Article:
Is Your Equipment Ready? – By Steve Taylor

Truck Mounted Snow Equipment can take a beating when you put it to work removing snow and controlling ice. Before you put it to use every season, check and repair problems while they can be fixed in the garage, not when the equipment is out there in a storm under the stress of removing and controlling snow and ice. Plan ahead; don’t wait for a breakdown that will cost you dearly for towing, middle of the night repairs and maybe even lost customers.
At the end of each season, have the equipment gone over to look for structural weaknesses, bending metal, cracked paint, broken welds, cracked hoses, weak hydraulic solenoids, loose wires and corroded connectors, etc. Each plow manufacturer generally knows which parts are chronic problems when their plows are used in service. They each have a recommended replacement parts list for each model. That’s a good sign that you need those parts on hand in case of a breakdown, or better still for replacement before a breakdown as you have noticed a part that needs replacing before it fails.
But don’t rely on the manufacturer to provide all the information that you need, use your social network including other plow users, contractors and websites such as Plowsite.com to keep up with how your model plow is performing in use and what issues are being found in the field. At Plowsite.com use the http://www.plowsite.com/forumdisplay.php?f=3 to find each make and model plow and read the user posts on breakdown experiences. If you read a number of these posts even going back in history, you may find issues which may tip you off on what to look for on your own equipment.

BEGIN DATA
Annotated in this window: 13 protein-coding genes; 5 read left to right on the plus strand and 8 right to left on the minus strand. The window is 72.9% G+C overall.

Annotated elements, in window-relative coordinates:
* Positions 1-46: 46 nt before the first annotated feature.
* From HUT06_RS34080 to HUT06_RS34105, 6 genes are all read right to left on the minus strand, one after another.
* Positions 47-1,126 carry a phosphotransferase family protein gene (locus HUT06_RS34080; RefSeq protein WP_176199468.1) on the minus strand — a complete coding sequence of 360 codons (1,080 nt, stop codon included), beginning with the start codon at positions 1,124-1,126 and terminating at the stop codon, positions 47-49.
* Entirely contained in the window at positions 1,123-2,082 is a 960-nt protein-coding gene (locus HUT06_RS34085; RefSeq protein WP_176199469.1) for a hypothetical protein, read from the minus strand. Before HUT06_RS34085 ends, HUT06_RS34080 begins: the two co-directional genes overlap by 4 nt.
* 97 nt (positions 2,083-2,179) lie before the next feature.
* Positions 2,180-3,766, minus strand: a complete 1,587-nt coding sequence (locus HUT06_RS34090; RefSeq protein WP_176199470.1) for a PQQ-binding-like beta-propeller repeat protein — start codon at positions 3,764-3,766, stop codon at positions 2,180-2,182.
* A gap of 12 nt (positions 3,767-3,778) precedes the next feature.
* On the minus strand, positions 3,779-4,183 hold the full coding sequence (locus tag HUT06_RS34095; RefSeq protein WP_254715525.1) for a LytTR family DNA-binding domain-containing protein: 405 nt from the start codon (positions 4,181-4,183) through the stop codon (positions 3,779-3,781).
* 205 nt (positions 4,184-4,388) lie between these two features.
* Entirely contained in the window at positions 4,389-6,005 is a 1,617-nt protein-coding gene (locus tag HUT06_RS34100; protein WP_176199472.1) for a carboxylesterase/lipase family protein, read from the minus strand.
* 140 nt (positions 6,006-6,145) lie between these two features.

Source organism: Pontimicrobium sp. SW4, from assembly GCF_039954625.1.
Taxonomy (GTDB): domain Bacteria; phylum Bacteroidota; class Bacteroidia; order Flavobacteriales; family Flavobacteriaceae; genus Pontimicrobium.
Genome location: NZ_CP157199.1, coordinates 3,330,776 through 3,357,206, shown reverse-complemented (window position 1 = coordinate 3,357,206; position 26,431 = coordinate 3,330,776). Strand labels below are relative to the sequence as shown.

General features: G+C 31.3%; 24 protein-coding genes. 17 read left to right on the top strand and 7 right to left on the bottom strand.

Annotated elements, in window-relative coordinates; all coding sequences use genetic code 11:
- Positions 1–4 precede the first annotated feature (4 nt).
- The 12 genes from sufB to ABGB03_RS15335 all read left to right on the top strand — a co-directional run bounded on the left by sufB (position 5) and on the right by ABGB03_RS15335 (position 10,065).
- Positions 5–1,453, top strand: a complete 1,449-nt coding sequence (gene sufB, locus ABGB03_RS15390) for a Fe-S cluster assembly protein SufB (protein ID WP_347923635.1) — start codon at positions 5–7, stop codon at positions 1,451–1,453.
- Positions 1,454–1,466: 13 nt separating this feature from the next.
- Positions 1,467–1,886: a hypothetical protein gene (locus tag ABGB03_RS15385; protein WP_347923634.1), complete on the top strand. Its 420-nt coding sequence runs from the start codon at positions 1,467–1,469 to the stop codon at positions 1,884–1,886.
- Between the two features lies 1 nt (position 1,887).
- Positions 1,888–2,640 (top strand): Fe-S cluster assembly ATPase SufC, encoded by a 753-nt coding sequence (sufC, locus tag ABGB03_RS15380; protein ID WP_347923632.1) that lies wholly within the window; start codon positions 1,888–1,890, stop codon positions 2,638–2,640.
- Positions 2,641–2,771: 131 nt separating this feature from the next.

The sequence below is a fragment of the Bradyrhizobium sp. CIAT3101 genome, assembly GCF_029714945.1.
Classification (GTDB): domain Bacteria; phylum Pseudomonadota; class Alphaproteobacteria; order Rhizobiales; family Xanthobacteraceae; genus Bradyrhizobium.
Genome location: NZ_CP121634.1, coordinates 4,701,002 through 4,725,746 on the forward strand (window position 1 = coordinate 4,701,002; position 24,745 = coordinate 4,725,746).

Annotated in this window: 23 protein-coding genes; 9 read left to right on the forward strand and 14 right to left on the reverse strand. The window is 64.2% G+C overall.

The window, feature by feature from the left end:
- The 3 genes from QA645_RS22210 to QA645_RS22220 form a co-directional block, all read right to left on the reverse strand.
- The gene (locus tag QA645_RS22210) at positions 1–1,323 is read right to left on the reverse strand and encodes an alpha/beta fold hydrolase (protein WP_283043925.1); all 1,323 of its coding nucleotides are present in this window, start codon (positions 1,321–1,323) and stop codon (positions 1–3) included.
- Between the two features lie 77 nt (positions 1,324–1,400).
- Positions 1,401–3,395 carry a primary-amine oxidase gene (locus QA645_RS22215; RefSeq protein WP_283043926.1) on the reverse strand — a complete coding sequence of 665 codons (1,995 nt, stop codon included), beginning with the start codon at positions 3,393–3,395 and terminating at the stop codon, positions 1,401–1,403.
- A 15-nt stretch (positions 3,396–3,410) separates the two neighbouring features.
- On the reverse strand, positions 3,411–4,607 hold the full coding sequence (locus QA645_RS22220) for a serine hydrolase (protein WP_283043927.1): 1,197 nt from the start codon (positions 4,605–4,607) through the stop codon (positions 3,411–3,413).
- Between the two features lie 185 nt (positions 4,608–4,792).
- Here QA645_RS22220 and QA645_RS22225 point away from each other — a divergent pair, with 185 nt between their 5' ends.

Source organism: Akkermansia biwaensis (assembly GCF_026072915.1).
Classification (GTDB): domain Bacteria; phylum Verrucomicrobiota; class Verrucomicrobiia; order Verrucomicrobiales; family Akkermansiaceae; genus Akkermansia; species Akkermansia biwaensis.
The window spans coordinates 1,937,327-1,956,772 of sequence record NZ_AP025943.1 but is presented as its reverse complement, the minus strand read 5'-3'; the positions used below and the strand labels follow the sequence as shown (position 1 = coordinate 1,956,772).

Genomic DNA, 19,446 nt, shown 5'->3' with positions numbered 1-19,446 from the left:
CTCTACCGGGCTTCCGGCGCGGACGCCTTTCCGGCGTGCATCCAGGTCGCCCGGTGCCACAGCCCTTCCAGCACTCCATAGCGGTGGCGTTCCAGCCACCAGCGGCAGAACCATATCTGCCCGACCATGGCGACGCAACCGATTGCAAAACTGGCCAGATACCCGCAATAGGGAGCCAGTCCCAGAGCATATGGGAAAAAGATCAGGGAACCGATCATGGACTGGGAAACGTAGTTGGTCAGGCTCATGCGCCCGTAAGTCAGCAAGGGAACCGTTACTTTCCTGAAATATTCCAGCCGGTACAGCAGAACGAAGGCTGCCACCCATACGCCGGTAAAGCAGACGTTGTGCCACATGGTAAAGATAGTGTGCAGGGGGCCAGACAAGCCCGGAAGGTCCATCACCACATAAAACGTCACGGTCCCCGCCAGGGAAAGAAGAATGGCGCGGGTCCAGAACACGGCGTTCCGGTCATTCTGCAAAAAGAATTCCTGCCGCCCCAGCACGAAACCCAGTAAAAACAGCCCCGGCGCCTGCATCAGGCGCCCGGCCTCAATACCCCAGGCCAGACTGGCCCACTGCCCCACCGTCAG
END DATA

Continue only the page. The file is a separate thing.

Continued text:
In addition to going over the plows and spreaders, have the truck looked at as well. Plowing and Spreading puts big loads on the truck, sometimes these loads will cause extra wear on the frames, axles, steering, transmissions, etc. For example your truck frame may have a small crack that has developed over time and using it to plow might load the frame more and propagate the crack failing the frame. That’s something you definitely don’t want to happen, especially during a storm!
Further, if you are having recurring problems of the same nature, don’t take for granted that the equipment manufacturer is aware of it. Make sure you report it back to the dealer or distributor where you purchased your equipment. Ask for their feedback and the factory recommendations for corrective action. Make sure you know if it is covered under factory warranty or maybe even a recall campaign. Read what others are reporting on the same issues and make sure you let it be known if you suspect you might have product that is part of a chronic problem. And if you are not satisfied with the resolution, you can even email me (see below) as I might have other suggestions for you.

Guest post by Steve Taylor:  Steve is a consultant in the Truck Equipment business with over 30 years in the snowplow and truck body manufacturing business. He specializes in the design and quality/reliability field and may be reached by email at steve@truckarchitect.com. You may visit his website at http://www.truckarchitect.com/

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